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First lady: Obama will ‘shake his groove thing’

By Associated Press

WASHINGTON (AP) — Michelle Obama says the beats and melodies in Latin music are so irresistible that even President Barack Obama “will shake his groove thing” Monday night.

Gloria Estefan, Romeo Santos, Lila Downs, Marco Antonio Solis and other top Latin musicians are joining the Obamas for a taping of the latest installment in the PBS series “In Performance at the White House.” Coming at the start of the monthlong celebration of Hispanic heritage, the concert will showcase the various styles of Latin music.

The first lady described Latin music as having “some of the most fun, dynamic, rhythmic melodies” anyone will ever hear.

“Me encanta la musica Latina!” she said, Spanish for “I love Latin music.” She added that its “percussive beats and buoyant melodies” come from just about everywhere, including the Caribbean, Mexico, Central and South America, Africa and Europe.

“And when you put all of that together, you can’t help but move to the music,” she told area high schools students during a late-morning workshop with some of the artists, including Estefan and her husband, Emilio, both of the band Miami Sound Machine. “Even the president, you will see tonight, will shake his groove thing every now and then.”

He’s scheduled to open the taping in the White House East Room with brief remarks.

Other artists scheduled to perform during the hourlong program are Ricky Martin, Price Royce, Arturo Sandoval, Raul Malo, Alejandro Sanz and Natalie Cole.

The taping, which the White House announced just last week, was to go on as scheduled despite a shooting Monday at the Washington Navy Yard that killed at least a dozen people. It will be shown live on the White House website, . It also is scheduled for broadcast by PBS stations nationwide on Oct. 8.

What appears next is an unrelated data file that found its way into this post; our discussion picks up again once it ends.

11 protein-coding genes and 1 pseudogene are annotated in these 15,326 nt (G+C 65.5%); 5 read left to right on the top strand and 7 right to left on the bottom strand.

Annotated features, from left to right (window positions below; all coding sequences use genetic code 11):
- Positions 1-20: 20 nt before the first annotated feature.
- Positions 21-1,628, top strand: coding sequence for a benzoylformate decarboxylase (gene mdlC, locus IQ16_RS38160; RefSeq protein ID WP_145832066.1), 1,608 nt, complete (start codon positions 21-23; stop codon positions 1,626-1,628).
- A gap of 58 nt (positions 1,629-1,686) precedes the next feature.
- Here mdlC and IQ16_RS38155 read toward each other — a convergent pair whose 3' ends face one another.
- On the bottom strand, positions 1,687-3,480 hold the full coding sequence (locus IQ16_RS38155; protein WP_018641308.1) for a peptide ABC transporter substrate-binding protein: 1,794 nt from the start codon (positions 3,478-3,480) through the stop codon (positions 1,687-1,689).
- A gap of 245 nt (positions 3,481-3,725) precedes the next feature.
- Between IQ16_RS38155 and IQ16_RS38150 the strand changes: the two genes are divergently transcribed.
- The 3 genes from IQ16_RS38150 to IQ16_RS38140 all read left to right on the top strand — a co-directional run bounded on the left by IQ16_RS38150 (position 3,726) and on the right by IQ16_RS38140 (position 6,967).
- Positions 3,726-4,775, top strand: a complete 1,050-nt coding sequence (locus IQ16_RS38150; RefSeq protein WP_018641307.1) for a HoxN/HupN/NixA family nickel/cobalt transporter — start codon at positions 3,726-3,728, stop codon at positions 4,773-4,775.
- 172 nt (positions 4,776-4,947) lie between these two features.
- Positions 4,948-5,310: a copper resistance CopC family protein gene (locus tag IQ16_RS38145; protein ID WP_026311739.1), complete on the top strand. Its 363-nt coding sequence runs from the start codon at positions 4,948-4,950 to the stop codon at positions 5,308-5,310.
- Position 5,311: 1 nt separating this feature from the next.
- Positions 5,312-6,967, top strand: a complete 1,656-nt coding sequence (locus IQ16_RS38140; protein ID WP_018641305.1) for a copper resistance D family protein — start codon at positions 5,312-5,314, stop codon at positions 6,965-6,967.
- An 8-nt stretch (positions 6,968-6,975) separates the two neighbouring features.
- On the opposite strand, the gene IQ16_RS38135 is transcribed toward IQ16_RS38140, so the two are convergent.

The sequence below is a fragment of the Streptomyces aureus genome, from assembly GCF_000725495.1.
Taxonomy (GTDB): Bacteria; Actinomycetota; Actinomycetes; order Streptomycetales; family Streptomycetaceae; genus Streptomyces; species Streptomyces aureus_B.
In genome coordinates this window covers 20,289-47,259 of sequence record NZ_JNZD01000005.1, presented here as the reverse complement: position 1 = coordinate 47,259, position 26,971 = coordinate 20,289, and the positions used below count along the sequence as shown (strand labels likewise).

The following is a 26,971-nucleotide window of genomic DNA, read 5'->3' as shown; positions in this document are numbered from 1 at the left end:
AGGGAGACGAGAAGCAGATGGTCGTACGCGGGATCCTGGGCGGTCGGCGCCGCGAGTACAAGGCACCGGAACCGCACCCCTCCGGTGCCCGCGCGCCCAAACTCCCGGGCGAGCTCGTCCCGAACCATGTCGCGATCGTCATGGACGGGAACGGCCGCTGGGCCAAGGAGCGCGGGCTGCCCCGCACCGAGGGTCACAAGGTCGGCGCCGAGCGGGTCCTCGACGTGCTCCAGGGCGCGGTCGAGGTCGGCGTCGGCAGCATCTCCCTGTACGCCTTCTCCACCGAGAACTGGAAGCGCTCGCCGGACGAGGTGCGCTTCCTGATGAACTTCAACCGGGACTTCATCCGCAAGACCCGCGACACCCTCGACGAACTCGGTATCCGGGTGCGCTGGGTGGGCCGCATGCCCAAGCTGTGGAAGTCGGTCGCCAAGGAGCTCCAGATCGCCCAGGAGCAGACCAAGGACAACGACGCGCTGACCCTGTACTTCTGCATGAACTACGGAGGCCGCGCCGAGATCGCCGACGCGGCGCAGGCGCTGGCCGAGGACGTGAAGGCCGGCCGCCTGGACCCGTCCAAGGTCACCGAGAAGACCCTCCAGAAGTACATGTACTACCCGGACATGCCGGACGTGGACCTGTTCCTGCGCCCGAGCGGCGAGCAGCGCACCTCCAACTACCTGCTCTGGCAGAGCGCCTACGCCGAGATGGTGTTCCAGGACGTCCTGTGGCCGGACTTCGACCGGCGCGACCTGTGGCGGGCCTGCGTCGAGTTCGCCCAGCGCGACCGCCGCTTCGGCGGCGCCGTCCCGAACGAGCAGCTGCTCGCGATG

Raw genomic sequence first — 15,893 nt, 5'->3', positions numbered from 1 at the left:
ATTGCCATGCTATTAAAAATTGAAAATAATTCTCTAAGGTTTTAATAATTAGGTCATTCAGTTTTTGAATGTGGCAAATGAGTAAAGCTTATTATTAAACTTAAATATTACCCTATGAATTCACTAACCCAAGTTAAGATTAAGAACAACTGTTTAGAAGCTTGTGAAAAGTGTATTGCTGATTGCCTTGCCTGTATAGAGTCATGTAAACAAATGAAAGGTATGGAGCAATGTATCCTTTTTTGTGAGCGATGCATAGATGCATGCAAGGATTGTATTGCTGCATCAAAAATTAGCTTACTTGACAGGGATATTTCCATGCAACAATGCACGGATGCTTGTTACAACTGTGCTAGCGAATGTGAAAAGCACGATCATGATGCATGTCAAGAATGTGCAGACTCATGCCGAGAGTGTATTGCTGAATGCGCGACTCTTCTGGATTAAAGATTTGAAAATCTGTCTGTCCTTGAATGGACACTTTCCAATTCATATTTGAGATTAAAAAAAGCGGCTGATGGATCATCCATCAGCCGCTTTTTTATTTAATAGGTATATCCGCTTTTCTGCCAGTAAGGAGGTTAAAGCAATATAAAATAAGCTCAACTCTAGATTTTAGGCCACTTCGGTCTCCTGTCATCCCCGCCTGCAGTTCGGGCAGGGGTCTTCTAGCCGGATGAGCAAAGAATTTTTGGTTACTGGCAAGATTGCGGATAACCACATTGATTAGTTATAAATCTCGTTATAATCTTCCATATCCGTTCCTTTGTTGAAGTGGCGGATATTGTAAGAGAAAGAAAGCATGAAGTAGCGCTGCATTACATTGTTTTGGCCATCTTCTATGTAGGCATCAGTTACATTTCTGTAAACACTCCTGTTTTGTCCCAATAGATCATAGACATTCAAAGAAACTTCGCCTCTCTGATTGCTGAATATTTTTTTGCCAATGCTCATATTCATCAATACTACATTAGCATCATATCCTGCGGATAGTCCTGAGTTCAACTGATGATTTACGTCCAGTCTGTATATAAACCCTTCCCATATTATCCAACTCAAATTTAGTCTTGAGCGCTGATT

Natalie Cole’s late father, Nat King Cole, pioneered singing in Spanish and Portuguese by an American. He recorded three albums in Spanish at the peak of his career in the late 1950s and early 1960s and became a hit among Latinos, especially in Cuba, where he had performed in some of Havana’s famous nightclubs.

Cole’s daughter recently followed in her father’s footsteps by releasing a Spanish-language album of her own, “Natalie Cole en Espanol,” in June. As a little girl, she traveled to Mexico with her father and never forgot how well received he was, she said. She decided to record an album in Spanish because she wanted to broaden her international audience.

“I love this music so much. I feel like I have done so much jazz and I really did not want to do another jazz record,” she told reporters during a media availability arranged by the White House. “I wanted to do something a little more diverse, and I figured ‘Why not try a Spanish record?'”

“Musica Latina: In Performance at the White House” is the 12th installment in the series.

Since Obama took office in 2009, the programs have celebrated the music of Stevie Wonder, Paul McCartney, Carol King, Burt Bacharach and Hal David, Hispanic music, music from the civil-rights era, Motown, the blues, Memphis soul, Broadway music and country ballads.

Each presidential administration since Jimmy Carter has participated in the series.

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